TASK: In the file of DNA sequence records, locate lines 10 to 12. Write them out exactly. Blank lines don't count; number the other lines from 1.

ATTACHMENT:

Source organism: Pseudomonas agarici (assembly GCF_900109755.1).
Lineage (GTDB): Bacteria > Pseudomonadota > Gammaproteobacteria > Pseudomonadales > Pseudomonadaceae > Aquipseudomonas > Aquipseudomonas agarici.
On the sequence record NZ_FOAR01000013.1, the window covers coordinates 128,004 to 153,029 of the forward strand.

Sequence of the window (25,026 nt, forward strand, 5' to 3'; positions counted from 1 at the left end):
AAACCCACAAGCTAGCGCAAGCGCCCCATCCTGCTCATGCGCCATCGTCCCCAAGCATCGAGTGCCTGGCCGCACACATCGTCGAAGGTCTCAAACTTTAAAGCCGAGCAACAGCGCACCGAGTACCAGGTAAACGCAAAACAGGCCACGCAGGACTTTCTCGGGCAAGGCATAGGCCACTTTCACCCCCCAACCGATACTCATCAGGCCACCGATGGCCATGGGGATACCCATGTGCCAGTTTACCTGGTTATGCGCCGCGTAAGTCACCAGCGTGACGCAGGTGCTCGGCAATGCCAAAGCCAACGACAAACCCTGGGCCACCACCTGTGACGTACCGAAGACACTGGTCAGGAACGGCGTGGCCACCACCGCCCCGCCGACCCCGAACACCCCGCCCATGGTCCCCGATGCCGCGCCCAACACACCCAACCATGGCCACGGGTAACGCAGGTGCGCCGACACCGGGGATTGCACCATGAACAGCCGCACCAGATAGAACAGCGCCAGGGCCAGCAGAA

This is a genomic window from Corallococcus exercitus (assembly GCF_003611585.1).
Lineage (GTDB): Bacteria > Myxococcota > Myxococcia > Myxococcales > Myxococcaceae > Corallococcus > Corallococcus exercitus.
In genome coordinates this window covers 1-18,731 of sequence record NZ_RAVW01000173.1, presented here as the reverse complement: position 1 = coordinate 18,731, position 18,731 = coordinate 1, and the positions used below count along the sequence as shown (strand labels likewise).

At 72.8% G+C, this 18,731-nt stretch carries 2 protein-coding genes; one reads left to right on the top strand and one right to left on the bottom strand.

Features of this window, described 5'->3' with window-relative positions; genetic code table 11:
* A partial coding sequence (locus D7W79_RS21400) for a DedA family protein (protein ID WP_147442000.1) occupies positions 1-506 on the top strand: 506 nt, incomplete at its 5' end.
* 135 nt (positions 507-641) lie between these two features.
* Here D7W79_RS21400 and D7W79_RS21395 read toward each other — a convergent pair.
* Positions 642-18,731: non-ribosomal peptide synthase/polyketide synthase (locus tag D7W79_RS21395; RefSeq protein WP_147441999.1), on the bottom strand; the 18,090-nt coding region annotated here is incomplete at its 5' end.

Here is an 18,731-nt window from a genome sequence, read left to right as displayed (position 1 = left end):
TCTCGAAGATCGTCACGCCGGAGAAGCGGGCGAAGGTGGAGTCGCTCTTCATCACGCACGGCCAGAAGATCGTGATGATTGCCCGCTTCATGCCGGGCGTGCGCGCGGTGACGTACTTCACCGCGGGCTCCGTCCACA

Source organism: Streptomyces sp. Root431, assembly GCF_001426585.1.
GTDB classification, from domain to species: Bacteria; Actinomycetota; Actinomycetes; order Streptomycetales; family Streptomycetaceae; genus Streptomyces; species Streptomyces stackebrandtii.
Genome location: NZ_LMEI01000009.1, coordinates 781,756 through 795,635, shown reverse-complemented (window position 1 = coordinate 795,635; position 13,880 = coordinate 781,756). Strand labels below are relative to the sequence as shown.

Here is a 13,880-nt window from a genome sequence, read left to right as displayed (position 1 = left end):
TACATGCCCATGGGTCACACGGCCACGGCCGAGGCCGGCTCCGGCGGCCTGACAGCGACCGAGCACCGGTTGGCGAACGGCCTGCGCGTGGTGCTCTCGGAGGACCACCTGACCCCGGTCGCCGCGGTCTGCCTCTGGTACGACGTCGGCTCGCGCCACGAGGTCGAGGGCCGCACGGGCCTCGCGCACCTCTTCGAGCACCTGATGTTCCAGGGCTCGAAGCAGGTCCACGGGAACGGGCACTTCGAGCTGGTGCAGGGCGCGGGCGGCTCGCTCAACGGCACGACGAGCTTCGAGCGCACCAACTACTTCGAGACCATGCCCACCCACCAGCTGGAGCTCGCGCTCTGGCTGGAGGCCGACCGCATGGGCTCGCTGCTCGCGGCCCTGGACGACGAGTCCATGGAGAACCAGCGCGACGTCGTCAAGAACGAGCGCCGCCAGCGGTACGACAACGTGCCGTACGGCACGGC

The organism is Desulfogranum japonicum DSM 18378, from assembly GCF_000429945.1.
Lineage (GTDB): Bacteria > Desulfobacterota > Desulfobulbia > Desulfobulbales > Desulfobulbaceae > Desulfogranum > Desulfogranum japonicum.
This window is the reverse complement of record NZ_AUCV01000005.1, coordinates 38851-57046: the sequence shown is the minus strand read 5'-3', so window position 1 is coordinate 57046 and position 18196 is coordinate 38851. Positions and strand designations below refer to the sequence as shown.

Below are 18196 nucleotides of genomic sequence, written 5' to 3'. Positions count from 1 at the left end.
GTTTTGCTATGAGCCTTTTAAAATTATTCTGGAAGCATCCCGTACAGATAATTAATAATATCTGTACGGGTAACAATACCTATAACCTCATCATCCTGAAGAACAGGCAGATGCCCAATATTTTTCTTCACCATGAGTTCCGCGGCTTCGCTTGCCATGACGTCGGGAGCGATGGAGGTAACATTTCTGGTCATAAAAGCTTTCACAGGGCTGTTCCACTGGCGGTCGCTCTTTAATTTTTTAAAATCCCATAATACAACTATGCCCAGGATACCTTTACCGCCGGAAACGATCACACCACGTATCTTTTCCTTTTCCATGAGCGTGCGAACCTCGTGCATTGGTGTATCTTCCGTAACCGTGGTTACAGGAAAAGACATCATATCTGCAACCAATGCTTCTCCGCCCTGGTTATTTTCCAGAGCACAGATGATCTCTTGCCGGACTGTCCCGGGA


Features of this window, described 5'->3' with window-relative positions; genetic code table 11:
* A partial coding sequence (locus D7W79_RS21400) for a DedA family protein (protein ID WP_147442000.1) occupies positions 1-506 on the top strand: 506 nt, incomplete at its 5' end.
* 135 nt (positions 507-641) lie between these two features.